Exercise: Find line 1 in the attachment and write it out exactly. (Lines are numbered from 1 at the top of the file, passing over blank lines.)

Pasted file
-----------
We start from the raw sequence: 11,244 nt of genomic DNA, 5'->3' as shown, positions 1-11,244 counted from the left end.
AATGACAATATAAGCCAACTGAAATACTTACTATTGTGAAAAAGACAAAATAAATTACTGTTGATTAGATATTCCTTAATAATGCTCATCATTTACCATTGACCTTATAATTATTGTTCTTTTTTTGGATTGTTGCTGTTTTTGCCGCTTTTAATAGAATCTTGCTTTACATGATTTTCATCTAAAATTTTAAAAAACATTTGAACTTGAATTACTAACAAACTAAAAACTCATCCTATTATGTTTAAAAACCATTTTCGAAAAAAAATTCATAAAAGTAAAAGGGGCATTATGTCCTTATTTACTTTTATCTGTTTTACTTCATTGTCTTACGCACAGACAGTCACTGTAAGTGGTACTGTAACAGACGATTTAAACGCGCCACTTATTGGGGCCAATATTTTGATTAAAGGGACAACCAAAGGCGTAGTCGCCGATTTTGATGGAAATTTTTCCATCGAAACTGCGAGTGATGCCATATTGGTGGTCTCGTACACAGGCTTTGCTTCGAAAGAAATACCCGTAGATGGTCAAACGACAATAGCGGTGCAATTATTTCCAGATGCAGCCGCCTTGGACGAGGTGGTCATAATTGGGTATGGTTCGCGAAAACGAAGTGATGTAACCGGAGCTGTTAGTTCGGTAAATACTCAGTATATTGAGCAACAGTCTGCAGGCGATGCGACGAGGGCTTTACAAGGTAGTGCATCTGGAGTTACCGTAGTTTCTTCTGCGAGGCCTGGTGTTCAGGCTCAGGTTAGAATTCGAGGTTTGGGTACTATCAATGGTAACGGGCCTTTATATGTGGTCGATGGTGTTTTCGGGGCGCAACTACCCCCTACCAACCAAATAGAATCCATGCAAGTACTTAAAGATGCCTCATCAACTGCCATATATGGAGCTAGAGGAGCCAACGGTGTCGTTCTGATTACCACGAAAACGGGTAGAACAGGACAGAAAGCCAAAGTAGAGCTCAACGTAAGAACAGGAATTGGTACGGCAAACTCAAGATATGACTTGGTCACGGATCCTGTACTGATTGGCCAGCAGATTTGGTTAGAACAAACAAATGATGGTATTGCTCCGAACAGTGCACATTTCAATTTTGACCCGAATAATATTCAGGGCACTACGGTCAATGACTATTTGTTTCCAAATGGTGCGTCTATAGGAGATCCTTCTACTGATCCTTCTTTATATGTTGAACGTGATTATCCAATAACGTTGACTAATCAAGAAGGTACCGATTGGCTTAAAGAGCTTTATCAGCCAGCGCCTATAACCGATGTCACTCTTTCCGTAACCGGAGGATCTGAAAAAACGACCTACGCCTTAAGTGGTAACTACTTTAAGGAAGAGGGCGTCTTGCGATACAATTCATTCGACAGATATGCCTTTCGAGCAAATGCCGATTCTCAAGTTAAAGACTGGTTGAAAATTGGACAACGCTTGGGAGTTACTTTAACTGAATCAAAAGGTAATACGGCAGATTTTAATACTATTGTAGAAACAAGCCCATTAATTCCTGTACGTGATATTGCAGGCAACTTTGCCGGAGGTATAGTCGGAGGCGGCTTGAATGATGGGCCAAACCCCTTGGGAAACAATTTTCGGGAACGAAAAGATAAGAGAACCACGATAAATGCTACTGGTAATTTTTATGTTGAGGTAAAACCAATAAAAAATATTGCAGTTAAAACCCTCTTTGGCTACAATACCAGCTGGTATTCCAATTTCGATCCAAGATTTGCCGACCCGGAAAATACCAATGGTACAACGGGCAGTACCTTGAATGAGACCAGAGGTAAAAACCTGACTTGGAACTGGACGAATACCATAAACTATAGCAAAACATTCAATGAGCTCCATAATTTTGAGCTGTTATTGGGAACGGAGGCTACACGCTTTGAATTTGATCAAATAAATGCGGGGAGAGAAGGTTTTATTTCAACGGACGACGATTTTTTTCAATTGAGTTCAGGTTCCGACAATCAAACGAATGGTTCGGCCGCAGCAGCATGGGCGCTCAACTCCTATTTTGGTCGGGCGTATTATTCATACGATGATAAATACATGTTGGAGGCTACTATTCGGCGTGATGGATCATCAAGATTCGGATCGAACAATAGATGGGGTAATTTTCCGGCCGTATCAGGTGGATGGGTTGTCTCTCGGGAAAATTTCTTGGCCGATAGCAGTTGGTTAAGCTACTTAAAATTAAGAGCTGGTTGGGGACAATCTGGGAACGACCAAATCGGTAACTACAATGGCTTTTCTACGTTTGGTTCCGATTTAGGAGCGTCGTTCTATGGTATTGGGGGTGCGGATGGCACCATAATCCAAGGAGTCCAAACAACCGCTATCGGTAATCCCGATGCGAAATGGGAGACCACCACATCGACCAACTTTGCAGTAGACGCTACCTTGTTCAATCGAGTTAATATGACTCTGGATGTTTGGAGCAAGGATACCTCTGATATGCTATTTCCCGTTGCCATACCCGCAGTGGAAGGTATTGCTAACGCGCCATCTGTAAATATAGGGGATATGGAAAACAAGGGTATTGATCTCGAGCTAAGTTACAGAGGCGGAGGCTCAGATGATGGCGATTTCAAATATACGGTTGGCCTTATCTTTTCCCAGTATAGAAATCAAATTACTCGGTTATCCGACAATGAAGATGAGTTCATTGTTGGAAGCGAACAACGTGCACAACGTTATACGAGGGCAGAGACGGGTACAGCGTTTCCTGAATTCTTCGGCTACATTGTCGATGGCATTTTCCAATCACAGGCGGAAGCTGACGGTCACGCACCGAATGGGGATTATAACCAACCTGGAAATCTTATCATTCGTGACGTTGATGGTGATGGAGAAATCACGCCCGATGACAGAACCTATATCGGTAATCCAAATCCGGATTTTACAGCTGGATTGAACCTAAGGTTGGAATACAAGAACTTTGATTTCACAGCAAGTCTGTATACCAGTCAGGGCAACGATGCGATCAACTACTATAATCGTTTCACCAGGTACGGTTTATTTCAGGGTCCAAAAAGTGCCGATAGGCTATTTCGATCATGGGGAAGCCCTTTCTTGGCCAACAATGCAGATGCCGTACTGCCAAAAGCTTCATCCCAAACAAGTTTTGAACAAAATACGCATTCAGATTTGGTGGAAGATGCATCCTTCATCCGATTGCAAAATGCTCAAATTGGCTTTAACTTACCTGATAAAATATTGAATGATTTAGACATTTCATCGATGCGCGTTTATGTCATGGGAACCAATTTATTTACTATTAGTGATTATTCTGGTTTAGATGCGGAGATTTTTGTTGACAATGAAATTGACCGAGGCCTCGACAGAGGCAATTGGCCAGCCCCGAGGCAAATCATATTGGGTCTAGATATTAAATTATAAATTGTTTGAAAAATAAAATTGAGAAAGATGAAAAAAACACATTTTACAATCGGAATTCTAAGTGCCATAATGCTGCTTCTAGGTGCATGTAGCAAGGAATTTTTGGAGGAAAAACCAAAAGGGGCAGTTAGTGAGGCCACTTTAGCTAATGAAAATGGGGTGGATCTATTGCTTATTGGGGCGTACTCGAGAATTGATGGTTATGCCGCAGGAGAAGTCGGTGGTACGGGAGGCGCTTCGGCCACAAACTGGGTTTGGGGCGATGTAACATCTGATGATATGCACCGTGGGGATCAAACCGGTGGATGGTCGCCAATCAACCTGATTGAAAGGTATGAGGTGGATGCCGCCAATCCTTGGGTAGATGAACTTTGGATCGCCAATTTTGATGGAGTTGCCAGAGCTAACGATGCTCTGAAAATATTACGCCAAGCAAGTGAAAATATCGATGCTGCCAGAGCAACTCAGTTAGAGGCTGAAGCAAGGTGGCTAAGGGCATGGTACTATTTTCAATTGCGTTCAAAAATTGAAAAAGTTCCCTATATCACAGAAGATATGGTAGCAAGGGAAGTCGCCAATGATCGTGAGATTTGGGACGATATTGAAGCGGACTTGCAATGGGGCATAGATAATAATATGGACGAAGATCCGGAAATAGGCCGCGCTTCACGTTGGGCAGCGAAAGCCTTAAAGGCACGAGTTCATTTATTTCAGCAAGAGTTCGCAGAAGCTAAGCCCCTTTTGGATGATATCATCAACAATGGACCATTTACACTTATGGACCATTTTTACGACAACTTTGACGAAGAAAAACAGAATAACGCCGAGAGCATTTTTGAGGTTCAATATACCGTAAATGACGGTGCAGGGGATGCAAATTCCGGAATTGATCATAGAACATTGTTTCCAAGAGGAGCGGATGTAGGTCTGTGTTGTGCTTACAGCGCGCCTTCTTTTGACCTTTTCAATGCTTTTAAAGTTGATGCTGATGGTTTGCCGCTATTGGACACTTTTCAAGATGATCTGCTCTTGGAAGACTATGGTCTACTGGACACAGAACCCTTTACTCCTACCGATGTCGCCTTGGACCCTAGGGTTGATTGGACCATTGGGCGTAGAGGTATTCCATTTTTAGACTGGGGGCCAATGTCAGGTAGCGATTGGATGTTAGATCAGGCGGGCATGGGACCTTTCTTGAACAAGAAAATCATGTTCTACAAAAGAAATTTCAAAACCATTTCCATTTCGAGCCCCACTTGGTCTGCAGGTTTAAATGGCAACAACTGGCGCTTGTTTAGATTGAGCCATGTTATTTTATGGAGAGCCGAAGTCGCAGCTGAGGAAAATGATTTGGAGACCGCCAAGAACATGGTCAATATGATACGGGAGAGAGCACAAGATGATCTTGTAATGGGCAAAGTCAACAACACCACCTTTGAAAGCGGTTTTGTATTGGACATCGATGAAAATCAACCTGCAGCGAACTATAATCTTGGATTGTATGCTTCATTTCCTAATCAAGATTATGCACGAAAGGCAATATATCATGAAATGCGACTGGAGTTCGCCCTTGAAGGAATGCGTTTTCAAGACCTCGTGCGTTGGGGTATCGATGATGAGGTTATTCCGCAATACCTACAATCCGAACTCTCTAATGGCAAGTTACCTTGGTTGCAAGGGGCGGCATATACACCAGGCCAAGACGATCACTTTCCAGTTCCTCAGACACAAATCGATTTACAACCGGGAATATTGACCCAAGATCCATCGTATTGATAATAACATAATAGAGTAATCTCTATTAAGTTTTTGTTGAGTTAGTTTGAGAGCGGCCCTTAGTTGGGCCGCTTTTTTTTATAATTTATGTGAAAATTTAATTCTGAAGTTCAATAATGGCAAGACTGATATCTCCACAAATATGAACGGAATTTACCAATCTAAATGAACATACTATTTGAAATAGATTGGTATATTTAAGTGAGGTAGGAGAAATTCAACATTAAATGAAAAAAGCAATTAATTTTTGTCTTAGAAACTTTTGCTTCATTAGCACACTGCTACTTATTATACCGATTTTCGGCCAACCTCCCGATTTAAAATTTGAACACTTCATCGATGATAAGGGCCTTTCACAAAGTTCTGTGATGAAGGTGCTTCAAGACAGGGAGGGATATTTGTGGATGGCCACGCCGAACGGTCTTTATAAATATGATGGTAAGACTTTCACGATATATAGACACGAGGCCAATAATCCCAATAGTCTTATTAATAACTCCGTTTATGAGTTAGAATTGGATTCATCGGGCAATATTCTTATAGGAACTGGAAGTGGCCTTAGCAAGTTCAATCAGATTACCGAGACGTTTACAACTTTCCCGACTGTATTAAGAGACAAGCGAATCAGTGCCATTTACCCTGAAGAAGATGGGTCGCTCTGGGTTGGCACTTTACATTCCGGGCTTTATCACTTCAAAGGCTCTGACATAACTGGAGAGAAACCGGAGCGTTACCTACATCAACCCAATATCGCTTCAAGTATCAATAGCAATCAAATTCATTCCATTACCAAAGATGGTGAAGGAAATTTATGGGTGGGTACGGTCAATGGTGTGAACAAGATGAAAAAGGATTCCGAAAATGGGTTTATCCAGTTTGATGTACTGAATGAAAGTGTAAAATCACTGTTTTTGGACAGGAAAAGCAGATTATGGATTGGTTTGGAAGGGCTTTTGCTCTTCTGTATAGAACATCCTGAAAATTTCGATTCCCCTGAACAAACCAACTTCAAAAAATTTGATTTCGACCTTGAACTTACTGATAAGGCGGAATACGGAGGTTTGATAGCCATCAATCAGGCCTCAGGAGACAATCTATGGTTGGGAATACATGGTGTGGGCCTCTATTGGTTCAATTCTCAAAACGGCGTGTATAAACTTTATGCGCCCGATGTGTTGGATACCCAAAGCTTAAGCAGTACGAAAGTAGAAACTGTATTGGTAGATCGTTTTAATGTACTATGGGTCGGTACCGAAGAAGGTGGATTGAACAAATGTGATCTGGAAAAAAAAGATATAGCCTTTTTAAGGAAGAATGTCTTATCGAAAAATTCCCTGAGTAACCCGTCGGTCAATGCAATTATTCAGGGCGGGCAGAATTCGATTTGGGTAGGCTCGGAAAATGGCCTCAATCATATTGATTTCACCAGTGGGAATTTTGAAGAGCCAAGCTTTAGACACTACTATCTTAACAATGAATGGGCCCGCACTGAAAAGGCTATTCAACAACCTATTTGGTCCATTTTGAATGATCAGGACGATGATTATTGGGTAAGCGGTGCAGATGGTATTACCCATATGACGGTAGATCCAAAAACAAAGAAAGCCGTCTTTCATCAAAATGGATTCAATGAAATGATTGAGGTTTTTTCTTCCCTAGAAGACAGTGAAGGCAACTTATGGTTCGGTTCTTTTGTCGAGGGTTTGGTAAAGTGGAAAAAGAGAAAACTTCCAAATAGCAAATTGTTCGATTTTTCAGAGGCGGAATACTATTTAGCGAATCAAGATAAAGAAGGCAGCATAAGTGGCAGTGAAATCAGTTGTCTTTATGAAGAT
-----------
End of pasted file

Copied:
We start from the raw sequence: 11,244 nt of genomic DNA, 5'->3' as shown, positions 1-11,244 counted from the left end.